Adaptive Resilience of Southern African Ecosystems
Project period: 2014/08/01 – 2017/07/31
The ARS AfricaE project investigates the coupled carbon and water cycles of natural and disturbed savanna ecosystems in Southern Africa. It aims to deepen the knowledge on ecosystem functions of rural communities in Southern Africa. This knowledge is crucial for the prediction of the feedback between ecosystem response to continuous pressure like climate change or to disturbances like land use change on one hand and to atmospheric greenhouse gas concentrations on the other. Results will help forming better management strategies of savanna ecosystems. ARS AfricaE is a joint research project with four German and six South African partner institutions. The Thünen Institute of Climate-Smart Agriculture takes the overall coordination of the project.
Importance for Application in Southern Africa
We assume that natural ecosystems in Southern Africa have a high resilience since disturbances such as fire or drought are very common. Many plant species are highly adapted to these disturbances. Nevertheless, it is very important to gain information about the thresholds of resilience and the factors that define these thresholds in order to apply this knowledge.
Southern Africa is affected by several severe problems that are directly or indirectly linked to global climate change. Drought, desertification, floods, fire, deforestation and loss of biodiversity affect ecosystems, while the social systems have to face poverty, population growth, insecure fresh water availability and food security. Therefore, it is one of the regions most vulnerable to climatic change due to both ecological and socio-economic factors. Furthermore, the region is one of the fastest developing parts of the world. Land use is changing very dynamically, partly driven by international investors. The consequences of this development in terms of ecosystem structure and function, GHG emissions or biodiversity losses are hardly known.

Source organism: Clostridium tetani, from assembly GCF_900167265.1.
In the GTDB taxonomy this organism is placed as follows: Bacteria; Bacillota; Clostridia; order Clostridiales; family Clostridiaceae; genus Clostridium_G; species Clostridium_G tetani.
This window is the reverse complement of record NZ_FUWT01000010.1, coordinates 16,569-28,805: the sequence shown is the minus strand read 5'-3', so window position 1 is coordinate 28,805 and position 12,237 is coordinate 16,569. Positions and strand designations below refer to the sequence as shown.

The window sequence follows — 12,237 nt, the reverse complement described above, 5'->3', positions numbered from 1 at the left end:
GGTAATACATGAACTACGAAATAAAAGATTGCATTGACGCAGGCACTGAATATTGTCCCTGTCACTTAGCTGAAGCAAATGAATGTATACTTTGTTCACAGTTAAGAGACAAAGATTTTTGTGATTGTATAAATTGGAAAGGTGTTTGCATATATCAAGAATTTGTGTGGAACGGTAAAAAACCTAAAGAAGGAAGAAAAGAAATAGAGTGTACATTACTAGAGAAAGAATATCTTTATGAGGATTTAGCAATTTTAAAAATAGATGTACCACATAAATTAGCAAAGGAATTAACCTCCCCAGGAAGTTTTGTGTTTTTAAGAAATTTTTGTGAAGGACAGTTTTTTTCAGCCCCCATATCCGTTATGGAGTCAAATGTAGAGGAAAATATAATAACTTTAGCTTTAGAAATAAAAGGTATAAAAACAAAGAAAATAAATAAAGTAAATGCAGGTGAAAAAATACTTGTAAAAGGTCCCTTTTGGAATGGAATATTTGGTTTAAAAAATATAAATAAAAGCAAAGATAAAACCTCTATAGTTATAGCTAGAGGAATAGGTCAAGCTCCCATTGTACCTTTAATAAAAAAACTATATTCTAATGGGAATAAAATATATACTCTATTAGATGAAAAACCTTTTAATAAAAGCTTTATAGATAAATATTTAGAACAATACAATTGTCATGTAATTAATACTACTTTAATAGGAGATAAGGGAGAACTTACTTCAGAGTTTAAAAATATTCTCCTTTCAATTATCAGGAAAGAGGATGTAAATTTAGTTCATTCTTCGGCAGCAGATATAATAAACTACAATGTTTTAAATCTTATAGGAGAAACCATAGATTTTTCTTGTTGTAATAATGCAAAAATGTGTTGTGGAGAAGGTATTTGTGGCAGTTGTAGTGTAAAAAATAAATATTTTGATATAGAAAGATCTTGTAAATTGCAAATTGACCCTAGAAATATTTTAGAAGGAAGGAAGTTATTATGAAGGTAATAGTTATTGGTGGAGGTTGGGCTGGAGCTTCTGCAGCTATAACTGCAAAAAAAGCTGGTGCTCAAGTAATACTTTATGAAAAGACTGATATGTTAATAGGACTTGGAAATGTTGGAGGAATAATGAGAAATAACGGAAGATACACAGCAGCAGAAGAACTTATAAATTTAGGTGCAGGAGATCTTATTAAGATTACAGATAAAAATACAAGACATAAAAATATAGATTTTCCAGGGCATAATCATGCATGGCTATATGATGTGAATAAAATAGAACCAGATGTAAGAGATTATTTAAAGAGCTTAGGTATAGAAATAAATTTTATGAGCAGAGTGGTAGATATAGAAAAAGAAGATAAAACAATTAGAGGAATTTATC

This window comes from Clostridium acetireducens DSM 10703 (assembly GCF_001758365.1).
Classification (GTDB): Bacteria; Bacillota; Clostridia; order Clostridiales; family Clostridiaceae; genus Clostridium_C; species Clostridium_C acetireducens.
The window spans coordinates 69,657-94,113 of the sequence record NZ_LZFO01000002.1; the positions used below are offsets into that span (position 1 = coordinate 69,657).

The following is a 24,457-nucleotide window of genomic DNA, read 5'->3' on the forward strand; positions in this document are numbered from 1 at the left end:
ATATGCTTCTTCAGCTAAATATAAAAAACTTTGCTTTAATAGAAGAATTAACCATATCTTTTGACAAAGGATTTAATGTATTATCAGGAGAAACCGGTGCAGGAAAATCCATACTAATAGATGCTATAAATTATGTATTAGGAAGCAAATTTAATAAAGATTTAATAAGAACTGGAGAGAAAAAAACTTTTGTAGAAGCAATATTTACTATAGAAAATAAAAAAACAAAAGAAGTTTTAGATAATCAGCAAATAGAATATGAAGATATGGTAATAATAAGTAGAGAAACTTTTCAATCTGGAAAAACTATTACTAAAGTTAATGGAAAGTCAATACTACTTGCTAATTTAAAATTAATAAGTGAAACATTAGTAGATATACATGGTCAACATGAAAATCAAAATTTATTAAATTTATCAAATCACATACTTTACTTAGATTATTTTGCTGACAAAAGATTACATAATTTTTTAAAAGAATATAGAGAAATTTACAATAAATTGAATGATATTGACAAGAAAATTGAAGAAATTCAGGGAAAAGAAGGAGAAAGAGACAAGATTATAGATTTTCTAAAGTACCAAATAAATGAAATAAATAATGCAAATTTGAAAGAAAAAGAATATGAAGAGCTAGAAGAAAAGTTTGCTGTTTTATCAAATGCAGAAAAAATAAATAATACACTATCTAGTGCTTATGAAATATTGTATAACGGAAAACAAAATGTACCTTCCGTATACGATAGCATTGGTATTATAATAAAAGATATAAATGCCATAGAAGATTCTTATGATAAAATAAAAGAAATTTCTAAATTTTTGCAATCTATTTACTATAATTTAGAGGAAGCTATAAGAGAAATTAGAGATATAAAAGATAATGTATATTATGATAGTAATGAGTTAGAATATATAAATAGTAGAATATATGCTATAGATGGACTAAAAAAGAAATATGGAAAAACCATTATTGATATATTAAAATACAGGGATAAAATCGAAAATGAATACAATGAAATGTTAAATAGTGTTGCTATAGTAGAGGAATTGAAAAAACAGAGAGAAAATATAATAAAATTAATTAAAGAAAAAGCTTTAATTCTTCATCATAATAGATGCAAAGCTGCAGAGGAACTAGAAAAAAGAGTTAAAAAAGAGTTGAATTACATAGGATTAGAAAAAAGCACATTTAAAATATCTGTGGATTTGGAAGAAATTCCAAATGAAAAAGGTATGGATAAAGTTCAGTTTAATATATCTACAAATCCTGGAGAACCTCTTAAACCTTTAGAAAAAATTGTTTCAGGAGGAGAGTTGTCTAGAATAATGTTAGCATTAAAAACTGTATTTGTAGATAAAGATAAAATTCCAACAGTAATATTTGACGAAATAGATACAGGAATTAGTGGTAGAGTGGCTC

By placing emphasis on managing savannas for sustainable rural livelihoods, ARS AfricaE will combine the basic ecological knowledge with socio-economic factors. Despite the rapid roll-out of rural electrification in Southern Africa in the last two decades, wood biomass remains the dominant energy source for cooking in most communal areas, such as the rural districts west of the Kruger National Park in the central Lowveld of Mpumalanga, South Africa. Pervasive poverty in these communities constrains the ability of rural households to switch to other available energy carriers such as electricity, even in contexts where local fuelwood supply has become severely limited. Wood supply-and-demand models have highlighted potentially unsustainable rates of woody biomass extraction from these communal savanna woodlands at various spatial scales. Indeed, substantial changes in savanna composition and structure as a result of intensive wood harvesting are well documented in the central Lowveld. At Zambia long-distance transport of charcoal has strong impact on wood usage and leads also to unsustainable usage. This has implications for ecosystem function and the future provision of ecosystem services such as fuelwood, edible wild fruit, and medicinal plants. While the drivers and impacts of human disturbance in these communal landscapes are now relatively well understood, appropriate models for promoting resilience and sustainable resource use and management remain elusive.